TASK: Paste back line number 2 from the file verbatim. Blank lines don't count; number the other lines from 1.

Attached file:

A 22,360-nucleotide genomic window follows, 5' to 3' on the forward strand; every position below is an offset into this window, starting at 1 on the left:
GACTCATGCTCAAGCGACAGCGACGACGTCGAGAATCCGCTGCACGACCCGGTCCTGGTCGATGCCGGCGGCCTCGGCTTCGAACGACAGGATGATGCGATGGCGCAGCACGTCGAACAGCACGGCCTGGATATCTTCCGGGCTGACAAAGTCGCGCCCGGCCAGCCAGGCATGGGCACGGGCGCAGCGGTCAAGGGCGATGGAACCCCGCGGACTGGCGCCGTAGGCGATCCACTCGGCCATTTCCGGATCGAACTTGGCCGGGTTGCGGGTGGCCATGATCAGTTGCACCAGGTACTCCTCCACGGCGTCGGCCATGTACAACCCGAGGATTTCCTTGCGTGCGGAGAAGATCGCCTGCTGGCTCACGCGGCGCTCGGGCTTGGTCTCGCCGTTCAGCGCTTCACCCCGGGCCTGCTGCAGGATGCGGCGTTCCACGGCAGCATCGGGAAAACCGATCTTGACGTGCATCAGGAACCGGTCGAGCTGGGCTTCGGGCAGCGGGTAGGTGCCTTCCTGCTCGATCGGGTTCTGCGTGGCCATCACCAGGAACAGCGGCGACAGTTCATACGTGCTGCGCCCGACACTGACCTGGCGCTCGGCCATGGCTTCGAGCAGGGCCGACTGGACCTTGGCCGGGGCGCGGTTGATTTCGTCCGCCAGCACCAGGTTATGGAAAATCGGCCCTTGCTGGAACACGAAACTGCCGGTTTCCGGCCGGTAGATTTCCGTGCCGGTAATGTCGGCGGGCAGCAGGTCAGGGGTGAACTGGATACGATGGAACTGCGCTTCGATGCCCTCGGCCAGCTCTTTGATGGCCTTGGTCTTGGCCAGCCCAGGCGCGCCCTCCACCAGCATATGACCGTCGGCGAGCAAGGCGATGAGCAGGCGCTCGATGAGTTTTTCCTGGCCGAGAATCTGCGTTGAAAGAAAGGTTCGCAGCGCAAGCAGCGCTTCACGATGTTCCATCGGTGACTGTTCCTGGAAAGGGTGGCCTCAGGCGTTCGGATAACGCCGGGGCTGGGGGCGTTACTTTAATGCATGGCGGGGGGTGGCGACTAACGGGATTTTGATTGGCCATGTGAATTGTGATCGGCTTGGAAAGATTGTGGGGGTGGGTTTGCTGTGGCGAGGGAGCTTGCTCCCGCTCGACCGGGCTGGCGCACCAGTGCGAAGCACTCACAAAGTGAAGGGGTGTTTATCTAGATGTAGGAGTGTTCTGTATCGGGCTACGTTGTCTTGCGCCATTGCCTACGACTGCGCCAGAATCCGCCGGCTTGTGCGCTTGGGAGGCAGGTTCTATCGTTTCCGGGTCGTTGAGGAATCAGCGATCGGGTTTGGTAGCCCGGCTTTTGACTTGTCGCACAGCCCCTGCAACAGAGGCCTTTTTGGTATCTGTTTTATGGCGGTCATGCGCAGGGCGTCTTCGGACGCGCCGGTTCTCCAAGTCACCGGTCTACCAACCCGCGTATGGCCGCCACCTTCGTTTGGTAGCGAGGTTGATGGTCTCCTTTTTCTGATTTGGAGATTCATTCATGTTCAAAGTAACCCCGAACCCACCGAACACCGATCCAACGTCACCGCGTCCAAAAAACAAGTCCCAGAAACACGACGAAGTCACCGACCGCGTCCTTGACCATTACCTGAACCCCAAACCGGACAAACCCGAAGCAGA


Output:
GACTCATGCTCAAGCGACAGCGACGACGTCGAGAATCCGCTGCACGACCCGGTCCTGGTCGATGCCGGCGGCCTCGGCTTCGAACGACAGGATGATGCGATGGCGCAGCACGTCGAACAGCACGGCCTGGATATCTTCCGGGCTGACAAAGTCGCGCCCGGCCAGCCAGGCATGGGCACGGGCGCAGCGGTCAAGGGCGATGGAACCCCGCGGACTGGCGCCGTAGGCGATCCACTCGGCCATTTCCGGATCGAACTTGGCCGGGTTGCGGGTGGCCATGATCAGTTGCACCAGGTACTCCTCCACGGCGTCGGCCATGTACAACCCGAGGATTTCCTTGCGTGCGGAGAAGATCGCCTGCTGGCTCACGCGGCGCTCGGGCTTGGTCTCGCCGTTCAGCGCTTCACCCCGGGCCTGCTGCAGGATGCGGCGTTCCACGGCAGCATCGGGAAAACCGATCTTGACGTGCATCAGGAACCGGTCGAGCTGGGCTTCGGGCAGCGGGTAGGTGCCTTCCTGCTCGATCGGGTTCTGCGTGGCCATCACCAGGAACAGCGGCGACAGTTCATACGTGCTGCGCCCGACACTGACCTGGCGCTCGGCCATGGCTTCGAGCAGGGCCGACTGGACCTTGGCCGGGGCGCGGTTGATTTCGTCCGCCAGCACCAGGTTATGGAAAATCGGCCCTTGCTGGAACACGAAACTGCCGGTTTCCGGCCGGTAGATTTCCGTGCCGGTAATGTCGGCGGGCAGCAGGTCAGGGGTGAACTGGATACGATGGAACTGCGCTTCGATGCCCTCGGCCAGCTCTTTGATGGCCTTGGTCTTGGCCAGCCCAGGCGCGCCCTCCACCAGCATATGACCGTCGGCGAGCAAGGCGATGAGCAGGCGCTCGATGAGTTTTTCCTGGCCGAGAATCTGCGTTGAAAGAAAGGTTCGCAGCGCAAGCAGCGCTTCACGATGTTCCATCGGTGACTGTTCCTGGAAAGGGTGGCCTCAGGCGTTCGGATAACGCCGGGGCTGGGGGCGTTACTTTAATGCATGGCGGGGGGTGGCGACTAACGGGATTTTGATTGGCCATGTGAATTGTGATCGGCTTGGAAAGATTGTGGGGGTGGGTTTGCTGTGGCGAGGGAGCTTGCTCCCGCTCGACCGGGCTGGCGCACCAGTGCGAAGCACTCACAAAGTGAAGGGGTGTTTATCTAGATGTAGGAGTGTTCTGTATCGGGCTACGTTGTCTTGCGCCATTGCCTACGACTGCGCCAGAATCCGCCGGCTTGTGCGCTTGGGAGGCAGGTTCTATCGTTTCCGGGTCGTTGAGGAATCAGCGATCGGGTTTGGTAGCCCGGCTTTTGACTTGTCGCACAGCCCCTGCAACAGAGGCCTTTTTGGTATCTGTTTTATGGCGGTCATGCGCAGGGCGTCTTCGGACGCGCCGGTTCTCCAAGTCACCGGTCTACCAACCCGCGTATGGCCGCCACCTTCGTTTGGTAGCGAGGTTGATGGTCTCCTTTTTCTGATTTGGAGATTCATTCATGTTCAAAGTAACCCCGAACCCACCGAACACCGATCCAACGTCACCGCGTCCAAAAAACAAGTCCCAGAAACACGACGAAGTCACCGACCGCGTCCTTGACCATTACCTGAACCCCAAACCGGACAAACCCGAAGCAGA